It seems, then, that the only reasonable move would not be to ramp up enforcement of the current laws -- which have been shown to be problematic -- but instead to commission a look at what would actually be most effective in promoting the progress. Unfortunately, that doesn't seem to be in the cards at all. Too bad.
We had serious questions from the beginning about Senator Patrick Leahy's "ProIP" bill, which was pushed very strongly by the lobbying group, the US Chamber of Commerce, using widely debunked stats to claim that there needed to be an "IP Enforcement Coordinator" in the White House. Yet, as we explained, such a position makes absolutely no sense. Even "pro intellectual property" folks noted that the law was anything but "pro intellectual property." Instead it was pro-legacy business structure. So giving a role in the White House to someone whose sole job is to protect legacy business models is the very definition of regulatory capture. And while the IP Enforcement Coordinator, Victoria Espinel, has been kind enough to personally reach out to us multiple times since taking on the job, in the end she still sees her role to be protecting legacy industry jobs, rather than (as the Constitution requires) making sure that intellectual property promotes the progress.
The U.S. Government must ensure that intellectual property laws keep pace with changes in technology and the practices of infringers. As part of a process initiated by the IPEC, Federal agencies reviewed existing laws to determine if changes were needed to make intellectual property enforcement more effective. The initial review began shortly after the release of the Joint Strategic Plan and was completed within 120 days. The IPEC will include legislative proposals identified in that review in a White Paper on legislative recommendations that the IPEC expects to submit to Congress in the near future.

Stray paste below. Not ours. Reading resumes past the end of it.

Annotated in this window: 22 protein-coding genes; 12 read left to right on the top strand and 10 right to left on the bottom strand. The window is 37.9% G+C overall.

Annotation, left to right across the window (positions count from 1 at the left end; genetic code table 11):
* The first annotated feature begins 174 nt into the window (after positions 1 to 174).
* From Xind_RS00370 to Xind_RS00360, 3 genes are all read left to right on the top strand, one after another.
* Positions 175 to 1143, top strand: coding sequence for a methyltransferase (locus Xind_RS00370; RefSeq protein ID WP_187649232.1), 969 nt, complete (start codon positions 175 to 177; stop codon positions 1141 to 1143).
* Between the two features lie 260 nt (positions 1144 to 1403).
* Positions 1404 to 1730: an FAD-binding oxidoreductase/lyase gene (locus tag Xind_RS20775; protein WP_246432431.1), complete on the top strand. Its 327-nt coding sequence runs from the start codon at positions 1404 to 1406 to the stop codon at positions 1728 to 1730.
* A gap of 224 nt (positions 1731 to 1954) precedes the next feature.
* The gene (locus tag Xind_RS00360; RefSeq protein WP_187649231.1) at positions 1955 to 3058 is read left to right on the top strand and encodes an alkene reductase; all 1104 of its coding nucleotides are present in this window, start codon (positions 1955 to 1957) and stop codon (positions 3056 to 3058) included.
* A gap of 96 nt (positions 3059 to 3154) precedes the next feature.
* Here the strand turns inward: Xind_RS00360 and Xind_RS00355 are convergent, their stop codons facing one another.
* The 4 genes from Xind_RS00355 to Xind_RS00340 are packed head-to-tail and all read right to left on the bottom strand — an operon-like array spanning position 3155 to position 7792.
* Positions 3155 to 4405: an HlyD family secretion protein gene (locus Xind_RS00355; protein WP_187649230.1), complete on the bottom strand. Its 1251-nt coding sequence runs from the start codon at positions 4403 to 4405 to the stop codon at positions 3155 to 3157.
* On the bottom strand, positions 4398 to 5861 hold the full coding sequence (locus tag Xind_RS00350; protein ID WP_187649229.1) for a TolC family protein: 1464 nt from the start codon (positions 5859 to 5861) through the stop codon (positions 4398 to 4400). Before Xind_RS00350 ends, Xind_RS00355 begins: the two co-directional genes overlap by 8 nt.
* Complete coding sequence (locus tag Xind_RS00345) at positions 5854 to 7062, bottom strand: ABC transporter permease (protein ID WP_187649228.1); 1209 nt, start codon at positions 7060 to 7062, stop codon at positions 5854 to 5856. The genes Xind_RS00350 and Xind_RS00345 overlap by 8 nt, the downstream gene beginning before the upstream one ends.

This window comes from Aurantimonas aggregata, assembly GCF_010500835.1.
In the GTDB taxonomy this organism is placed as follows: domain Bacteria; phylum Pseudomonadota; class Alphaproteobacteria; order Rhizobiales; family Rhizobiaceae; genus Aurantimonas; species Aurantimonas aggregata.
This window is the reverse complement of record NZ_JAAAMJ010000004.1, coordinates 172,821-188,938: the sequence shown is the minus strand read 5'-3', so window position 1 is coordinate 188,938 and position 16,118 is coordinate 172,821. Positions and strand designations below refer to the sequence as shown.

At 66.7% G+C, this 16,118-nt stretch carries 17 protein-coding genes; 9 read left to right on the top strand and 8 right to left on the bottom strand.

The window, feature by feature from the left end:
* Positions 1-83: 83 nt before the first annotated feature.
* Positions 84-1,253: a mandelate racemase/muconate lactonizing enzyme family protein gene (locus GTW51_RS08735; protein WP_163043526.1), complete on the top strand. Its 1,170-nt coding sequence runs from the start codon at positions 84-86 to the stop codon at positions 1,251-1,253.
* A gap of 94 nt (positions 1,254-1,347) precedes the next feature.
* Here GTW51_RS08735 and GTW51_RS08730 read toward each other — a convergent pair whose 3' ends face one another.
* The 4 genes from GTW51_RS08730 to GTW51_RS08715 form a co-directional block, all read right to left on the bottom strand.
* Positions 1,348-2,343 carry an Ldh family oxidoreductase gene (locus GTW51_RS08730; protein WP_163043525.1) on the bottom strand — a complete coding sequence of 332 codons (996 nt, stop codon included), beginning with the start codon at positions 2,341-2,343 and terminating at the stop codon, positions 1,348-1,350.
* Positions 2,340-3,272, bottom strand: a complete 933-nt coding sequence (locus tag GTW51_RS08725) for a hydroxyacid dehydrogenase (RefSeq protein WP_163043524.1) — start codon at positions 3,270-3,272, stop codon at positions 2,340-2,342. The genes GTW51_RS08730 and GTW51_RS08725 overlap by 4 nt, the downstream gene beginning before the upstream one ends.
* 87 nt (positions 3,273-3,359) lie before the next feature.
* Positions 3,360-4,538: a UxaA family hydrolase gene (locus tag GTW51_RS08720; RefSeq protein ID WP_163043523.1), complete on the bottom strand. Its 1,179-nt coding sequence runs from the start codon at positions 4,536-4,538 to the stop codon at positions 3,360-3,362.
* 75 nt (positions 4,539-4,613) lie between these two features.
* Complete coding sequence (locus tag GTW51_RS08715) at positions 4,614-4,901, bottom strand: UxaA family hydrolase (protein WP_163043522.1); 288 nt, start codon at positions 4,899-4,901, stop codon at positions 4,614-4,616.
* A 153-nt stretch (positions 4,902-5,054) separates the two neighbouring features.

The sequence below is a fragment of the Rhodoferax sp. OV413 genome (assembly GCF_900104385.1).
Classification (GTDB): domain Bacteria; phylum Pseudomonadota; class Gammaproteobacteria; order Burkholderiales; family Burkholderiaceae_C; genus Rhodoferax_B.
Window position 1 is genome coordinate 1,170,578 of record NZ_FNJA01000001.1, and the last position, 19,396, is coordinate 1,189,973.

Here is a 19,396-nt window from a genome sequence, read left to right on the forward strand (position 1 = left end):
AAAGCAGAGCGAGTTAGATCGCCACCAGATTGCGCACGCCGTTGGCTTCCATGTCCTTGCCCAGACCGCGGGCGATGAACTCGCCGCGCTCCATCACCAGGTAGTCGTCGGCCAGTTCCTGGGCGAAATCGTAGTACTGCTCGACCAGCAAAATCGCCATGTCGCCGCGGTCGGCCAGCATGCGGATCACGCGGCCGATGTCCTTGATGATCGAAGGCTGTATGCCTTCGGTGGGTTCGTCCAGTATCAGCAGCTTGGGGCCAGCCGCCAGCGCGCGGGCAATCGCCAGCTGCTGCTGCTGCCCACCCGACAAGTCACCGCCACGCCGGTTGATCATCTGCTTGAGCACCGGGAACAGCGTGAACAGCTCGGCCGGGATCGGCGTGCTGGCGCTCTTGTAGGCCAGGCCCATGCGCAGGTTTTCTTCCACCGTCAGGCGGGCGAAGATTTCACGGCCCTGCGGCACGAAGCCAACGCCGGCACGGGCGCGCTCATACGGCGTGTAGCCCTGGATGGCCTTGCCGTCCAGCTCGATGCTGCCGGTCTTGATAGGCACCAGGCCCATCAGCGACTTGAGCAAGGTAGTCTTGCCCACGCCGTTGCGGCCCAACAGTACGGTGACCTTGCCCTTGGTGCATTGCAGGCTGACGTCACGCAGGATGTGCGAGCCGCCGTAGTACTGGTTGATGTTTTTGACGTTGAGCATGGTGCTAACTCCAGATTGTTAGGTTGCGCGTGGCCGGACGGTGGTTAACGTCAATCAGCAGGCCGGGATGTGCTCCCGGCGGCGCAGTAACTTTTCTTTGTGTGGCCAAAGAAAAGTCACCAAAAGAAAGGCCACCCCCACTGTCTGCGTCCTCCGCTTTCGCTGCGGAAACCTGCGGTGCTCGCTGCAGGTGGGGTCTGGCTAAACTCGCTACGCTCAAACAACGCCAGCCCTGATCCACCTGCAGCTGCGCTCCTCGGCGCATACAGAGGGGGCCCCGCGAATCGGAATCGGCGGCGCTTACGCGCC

It's not difficult to read between the lines. Considering that it was US Chamber of Commerce lobbying that created this role in the first place, and now she's discussing new laws, to then see the Chamber of Commerce immediately announce it was "ready to work with Congress and the administration" on increasing IP laws, you can bet that the laws in question have already been written mostly by such lobbyists, and we should see them soon. Protectionism, protectionism all around.
That's not how to create innovation. It's how you prop up obsolete businesses at the expense of innovation.
The rest of the report, which is embedded below, just shows the sad state of affairs of industries who won't adapt and can't compete, abusing the legal process to put up barriers to new technologies, abuse the free speech and due process rights of those who actually innovate, and celebrate stagnation as a strategy for innovation. It's a depressing document all around. It celebrates the international joke that is the Special 301 report from the USTR. It mockingly celebrates "increased transparency" from an administration that supported the massively secretive process behind ACTA (which the document also cheers on), which only now we've confirmed was always about holding back developing nations rather than increasing innovation. Not surprisingly, the report cheers on the illegal seizures of domain names, despite the likely prior restraint and due process violations those seizures entailed. It ignores the international incidents created by seizing domains of sites declared legal in their home countries. And, of course, nothing in the report discusses new business models or how decreased IP enforcement has resulted in greater creative output, more opportunities for content creators, and new innovation throughout the world.
In other words, the report is a complete joke. Reports like this are incredibly frustrating, because they simply highlight how our government has been taken over by special interests who have no desire to actually improve the country, but merely to protect a few powerful lobbyists and the corporations that support them.